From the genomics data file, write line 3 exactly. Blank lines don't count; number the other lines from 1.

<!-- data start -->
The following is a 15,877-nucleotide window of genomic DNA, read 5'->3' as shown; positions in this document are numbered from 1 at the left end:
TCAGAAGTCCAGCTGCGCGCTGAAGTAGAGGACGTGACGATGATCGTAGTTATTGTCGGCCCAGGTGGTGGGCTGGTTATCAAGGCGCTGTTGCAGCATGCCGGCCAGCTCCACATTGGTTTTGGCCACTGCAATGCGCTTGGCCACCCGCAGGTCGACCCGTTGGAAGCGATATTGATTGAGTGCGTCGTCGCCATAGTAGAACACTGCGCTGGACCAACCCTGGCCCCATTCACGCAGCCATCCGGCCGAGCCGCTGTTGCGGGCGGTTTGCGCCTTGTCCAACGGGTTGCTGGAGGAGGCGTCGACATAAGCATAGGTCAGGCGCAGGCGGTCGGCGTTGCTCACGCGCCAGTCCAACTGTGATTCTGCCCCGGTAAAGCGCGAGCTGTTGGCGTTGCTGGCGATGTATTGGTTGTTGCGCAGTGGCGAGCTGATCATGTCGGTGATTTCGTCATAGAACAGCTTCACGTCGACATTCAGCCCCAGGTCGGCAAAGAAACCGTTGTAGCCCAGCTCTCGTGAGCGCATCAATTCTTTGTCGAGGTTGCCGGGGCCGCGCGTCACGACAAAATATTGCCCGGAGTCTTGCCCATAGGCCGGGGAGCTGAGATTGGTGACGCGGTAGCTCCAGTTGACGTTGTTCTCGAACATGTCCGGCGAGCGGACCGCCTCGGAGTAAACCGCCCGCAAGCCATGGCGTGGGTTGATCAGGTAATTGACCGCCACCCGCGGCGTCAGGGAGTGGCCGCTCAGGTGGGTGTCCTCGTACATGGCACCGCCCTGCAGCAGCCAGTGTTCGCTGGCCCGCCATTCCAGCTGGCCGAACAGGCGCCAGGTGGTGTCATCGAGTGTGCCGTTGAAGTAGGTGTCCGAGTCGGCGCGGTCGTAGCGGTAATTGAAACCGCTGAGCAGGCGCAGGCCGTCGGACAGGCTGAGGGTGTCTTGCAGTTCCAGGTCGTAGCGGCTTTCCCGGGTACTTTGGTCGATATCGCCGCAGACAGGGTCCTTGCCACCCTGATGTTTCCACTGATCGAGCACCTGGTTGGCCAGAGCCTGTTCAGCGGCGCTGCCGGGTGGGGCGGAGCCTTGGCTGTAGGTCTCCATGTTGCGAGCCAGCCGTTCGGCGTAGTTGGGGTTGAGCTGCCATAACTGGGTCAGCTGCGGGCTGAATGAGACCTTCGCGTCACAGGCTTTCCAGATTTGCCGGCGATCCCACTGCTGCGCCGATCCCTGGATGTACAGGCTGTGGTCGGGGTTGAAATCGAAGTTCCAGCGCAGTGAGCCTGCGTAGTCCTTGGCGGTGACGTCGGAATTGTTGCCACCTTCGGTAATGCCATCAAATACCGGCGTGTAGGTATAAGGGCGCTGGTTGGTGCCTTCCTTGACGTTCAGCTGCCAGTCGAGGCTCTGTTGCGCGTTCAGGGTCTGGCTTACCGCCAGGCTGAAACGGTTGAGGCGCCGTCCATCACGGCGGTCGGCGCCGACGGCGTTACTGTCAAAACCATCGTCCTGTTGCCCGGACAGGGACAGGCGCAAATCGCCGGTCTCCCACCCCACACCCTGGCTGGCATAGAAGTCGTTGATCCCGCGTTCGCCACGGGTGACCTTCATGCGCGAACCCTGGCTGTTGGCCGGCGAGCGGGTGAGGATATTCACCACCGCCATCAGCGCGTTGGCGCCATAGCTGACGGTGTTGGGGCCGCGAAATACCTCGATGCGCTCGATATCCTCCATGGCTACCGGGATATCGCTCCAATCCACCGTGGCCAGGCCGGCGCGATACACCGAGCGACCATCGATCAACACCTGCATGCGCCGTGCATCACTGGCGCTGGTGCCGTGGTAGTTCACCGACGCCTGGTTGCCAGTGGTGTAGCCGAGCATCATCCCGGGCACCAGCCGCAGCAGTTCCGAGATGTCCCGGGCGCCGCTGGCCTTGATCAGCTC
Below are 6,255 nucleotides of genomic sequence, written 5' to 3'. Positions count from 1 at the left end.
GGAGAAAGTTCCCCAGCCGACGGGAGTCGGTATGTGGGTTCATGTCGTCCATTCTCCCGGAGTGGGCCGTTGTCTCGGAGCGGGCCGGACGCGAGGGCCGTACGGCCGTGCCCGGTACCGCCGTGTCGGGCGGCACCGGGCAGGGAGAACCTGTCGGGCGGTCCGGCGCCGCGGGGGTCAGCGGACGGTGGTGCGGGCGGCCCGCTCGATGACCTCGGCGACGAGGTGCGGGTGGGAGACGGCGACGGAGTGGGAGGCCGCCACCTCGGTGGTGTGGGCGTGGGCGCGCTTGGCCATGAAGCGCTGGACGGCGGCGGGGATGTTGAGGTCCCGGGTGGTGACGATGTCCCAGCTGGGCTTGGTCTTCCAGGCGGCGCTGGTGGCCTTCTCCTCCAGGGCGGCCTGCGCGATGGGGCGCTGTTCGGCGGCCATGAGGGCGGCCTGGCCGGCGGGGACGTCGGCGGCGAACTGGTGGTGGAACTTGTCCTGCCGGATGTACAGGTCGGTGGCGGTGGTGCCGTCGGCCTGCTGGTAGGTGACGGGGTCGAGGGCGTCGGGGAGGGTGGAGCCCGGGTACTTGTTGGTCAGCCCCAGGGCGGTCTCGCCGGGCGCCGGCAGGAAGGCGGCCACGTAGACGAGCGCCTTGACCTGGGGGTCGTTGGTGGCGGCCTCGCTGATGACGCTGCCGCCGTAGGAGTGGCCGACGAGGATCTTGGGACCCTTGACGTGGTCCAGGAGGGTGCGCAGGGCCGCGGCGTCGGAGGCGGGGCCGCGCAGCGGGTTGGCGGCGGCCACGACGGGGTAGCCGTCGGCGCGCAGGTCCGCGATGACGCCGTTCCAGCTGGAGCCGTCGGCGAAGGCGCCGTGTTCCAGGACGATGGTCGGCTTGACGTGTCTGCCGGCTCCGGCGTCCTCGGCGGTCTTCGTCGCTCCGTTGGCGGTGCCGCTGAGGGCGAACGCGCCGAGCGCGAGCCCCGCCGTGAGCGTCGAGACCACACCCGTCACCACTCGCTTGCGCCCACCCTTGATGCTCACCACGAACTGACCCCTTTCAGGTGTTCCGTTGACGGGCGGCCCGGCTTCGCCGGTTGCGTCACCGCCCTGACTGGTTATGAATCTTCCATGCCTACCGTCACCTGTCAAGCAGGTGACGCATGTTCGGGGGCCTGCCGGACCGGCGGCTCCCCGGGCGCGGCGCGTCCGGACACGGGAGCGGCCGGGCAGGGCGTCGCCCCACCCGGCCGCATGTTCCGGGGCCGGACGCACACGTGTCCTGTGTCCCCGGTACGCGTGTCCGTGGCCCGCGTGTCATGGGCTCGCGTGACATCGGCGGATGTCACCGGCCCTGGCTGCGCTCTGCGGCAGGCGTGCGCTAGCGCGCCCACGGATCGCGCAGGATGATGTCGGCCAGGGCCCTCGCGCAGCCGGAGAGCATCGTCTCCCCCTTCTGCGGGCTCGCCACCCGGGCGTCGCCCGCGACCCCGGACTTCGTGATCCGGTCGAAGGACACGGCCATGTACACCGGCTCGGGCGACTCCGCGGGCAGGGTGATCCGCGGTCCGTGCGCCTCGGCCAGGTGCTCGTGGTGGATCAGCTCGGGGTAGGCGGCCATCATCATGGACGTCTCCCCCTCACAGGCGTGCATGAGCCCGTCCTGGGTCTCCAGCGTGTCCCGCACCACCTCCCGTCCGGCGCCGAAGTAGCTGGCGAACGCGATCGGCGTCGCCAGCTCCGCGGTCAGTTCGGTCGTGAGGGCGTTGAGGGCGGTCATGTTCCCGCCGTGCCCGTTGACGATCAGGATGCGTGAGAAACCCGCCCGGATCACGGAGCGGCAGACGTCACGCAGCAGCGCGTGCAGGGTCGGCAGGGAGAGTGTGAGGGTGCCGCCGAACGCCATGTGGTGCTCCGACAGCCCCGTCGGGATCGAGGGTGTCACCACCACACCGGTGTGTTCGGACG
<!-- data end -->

Below are 6,255 nucleotides of genomic sequence, written 5' to 3'. Positions count from 1 at the left end.